Christmas is the traditional time to put aside differences and offer goodwill to all men. It is also a time for looking forward, so I want to look at how we could change our industry to make it a better place for providers, advisers and consumers.
It never ceases to amaze me how little advisers or providers really understand about the job that each other does. This industry works around life offices which are primarily focused on new business and IFAs who generally believe providing quality service to customers who have already bought investments is more important.
Sadly, 2001 has been another year when technology promised so much and delivered less. It is time for drastic action to change the agenda. Technology must be something that helps advisers and providers although it will do so in different ways.
The industry electronic new business project has been an abject failure. I can understand why IFAs do not want to use the current process. It is cumbersome and makes the process of submitting new business take far longer but this is not something that cannot be changed.
I would like to see effort to modify the process so it becomes more adviser-friendly. It should be recognised that receiving validated, error free new business can greatly reduce life offices' costs and is something that is in everyone's interests.
If providers were to try to make the process more IFA-friendly, I believe every adviser should then try to use it because it will drive costs down. But providers should recognise the biggest thing they can do with technology is to provide electronic valuation information in ways that can put such information where it is of most value – in the advisers' back-office systems.
A handful of life offices are making important progress here. Scottish Life and Prudential both deserve major credit for their efforts in this respect and so does 1st Software. If life offices made progress here it would be reasonable to expect IFAs to make a major effort to deliver as much new business as possible electronically.
While life office extranets do deliver some value in making information available online which normally would have to be accessed by more traditional and time-consuming means, they just really shift costs from providers to IFAs. It is the IFA who has to use the site, pay for the phone call to access the information and key in the valuation request only to end up with information on screen that they can at best print and then have to re-key into their own back-office systems.
There are things which life offices could do to make using extranets a far more worthwhile experience for IFAs. At the top of the list would have to be a common look feel and navigation to non-competitive areas of sites.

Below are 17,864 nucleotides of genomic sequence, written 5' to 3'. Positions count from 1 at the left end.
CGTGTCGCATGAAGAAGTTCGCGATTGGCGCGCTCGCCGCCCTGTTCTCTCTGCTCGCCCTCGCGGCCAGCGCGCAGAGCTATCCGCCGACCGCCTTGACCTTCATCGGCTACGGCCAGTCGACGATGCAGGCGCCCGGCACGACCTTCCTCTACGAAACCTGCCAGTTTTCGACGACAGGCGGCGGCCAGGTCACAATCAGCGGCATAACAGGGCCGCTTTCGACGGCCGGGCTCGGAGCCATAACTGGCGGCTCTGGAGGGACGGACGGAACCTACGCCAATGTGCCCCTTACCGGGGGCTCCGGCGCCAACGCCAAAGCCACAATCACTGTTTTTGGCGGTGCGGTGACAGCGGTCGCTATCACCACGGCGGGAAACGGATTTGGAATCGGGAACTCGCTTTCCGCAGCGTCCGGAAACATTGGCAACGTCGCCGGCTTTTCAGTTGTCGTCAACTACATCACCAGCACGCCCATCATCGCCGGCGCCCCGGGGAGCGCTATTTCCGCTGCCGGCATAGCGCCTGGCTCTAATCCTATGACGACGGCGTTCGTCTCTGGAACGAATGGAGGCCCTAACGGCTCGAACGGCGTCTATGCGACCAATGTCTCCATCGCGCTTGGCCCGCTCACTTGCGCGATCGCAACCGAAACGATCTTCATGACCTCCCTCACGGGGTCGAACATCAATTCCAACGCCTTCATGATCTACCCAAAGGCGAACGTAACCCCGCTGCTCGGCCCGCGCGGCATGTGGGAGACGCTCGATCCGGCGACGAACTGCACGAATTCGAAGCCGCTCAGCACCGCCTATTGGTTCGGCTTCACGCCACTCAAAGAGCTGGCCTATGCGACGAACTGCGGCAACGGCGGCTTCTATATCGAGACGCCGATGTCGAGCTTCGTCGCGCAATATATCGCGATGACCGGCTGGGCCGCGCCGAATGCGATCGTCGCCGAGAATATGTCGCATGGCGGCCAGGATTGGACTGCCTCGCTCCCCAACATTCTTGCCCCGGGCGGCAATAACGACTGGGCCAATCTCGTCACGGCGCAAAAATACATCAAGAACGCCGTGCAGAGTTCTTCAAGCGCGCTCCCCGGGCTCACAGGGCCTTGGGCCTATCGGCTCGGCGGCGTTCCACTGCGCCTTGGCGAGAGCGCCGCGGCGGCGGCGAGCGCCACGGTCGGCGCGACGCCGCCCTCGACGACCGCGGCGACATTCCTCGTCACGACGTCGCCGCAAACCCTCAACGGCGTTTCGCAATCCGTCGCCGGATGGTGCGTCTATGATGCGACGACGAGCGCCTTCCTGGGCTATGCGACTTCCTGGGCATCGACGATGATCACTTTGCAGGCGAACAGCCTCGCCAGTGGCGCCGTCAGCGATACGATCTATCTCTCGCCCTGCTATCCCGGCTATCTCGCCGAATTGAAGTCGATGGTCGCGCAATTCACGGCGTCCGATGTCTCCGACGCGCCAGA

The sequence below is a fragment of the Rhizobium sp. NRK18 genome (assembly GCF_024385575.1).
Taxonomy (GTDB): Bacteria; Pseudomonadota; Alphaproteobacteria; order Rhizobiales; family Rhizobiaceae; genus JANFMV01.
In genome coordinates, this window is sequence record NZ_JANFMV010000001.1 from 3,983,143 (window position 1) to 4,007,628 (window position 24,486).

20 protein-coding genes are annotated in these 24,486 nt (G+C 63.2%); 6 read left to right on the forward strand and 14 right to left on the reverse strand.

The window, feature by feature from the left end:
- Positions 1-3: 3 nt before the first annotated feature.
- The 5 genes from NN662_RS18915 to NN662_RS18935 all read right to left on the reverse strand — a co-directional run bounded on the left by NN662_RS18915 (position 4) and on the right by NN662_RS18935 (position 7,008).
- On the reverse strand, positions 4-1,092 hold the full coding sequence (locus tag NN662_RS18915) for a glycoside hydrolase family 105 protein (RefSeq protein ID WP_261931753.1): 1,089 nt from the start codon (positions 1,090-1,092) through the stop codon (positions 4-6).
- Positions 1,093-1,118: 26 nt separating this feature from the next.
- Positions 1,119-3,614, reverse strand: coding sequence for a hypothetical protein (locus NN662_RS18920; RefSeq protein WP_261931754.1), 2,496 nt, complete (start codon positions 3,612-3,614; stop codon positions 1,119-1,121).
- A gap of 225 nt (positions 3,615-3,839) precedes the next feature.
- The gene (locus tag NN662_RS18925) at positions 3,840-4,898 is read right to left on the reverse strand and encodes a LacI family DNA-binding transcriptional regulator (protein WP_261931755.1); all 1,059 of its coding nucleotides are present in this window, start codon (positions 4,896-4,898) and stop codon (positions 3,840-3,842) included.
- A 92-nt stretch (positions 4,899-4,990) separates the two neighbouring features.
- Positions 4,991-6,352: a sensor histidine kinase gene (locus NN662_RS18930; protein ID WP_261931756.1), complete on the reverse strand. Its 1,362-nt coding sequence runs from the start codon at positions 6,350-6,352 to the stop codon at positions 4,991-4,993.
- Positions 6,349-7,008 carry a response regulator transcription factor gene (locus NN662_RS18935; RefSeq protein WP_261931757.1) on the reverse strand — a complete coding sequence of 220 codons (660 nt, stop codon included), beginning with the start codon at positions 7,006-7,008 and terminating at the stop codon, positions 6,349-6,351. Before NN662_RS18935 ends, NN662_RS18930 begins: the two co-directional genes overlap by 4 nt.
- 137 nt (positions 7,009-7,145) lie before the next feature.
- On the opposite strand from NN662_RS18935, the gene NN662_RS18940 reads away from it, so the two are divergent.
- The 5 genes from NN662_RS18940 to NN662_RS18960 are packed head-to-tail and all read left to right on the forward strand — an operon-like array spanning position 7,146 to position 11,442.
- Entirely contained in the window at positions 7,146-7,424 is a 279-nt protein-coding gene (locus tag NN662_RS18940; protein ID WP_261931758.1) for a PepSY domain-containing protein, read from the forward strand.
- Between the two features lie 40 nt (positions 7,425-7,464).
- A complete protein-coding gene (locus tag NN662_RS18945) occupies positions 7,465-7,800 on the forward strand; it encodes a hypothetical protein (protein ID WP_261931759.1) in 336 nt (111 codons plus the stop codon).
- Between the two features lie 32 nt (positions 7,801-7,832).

Why is it that every life office's site navigates in different ways? This creates an awesome training overhead for advisers and is probably the biggest single reason why, with the notable exception of Skandia and one or two others, life offices are seeing negligible use of their extranets and a lack of return on their investment. The way that information is delivered on existing contracts should not be a competitive issue.
But it is not all doom and gloom on the technology horizon. An increasing number of fund managers and particularly fund supermarkets are making real progress in delivering valuation information straight into advisers' back-office systems.
Why is it these companies spend so much more time focusing on what helps IFAs and do not have a problem treating anything that helps the IFA as a priority? Life offices have much to learn.
I find such the approach of such organisations refreshing and, based on what I am seeing, I would expect 2002 to be the year when fund management groups overtake life offices in use of e-commerce and the consequent value they deliver to the IFA market.
There is so much that technology can do to help our industry but this will only happen when life offices and IFAs start to work together to understand each others' problems. At a time when Ron Sandler is looking at our industry to see if there are other ways for to serve consumers, what better time to take a fresh approach to the way technology is managed?
If we could create a mutually supportive approach to the use of technology, we could achieve so much. To do so will not be easy but it could be valuable. We need to start articulating what we need and why we need it. It is time to start being truly open with each other about what are the things that make a difference to how we run our businesses.
All too often, I see situations where providers or advi-sers will say what they want but do not explain to the counter-party why in a manner that enables their partners to really understand their thinking. Is it any wonder that we have not moved forward as quickly as we could do?
Next year could, and I believe should, be the year of co-operation when it comes to the use of technology why do I have a nagging feeling that it won't be?
Ian McKenna is a consultant and director of the Financial Technology Research Centre, which works for a wide range of industry organisations, life offices and technology companies, including Microsoft, Assuresoft and The Exchange. He can be contacted by email at firstname.lastname@example.org Tel: 020 7935 2599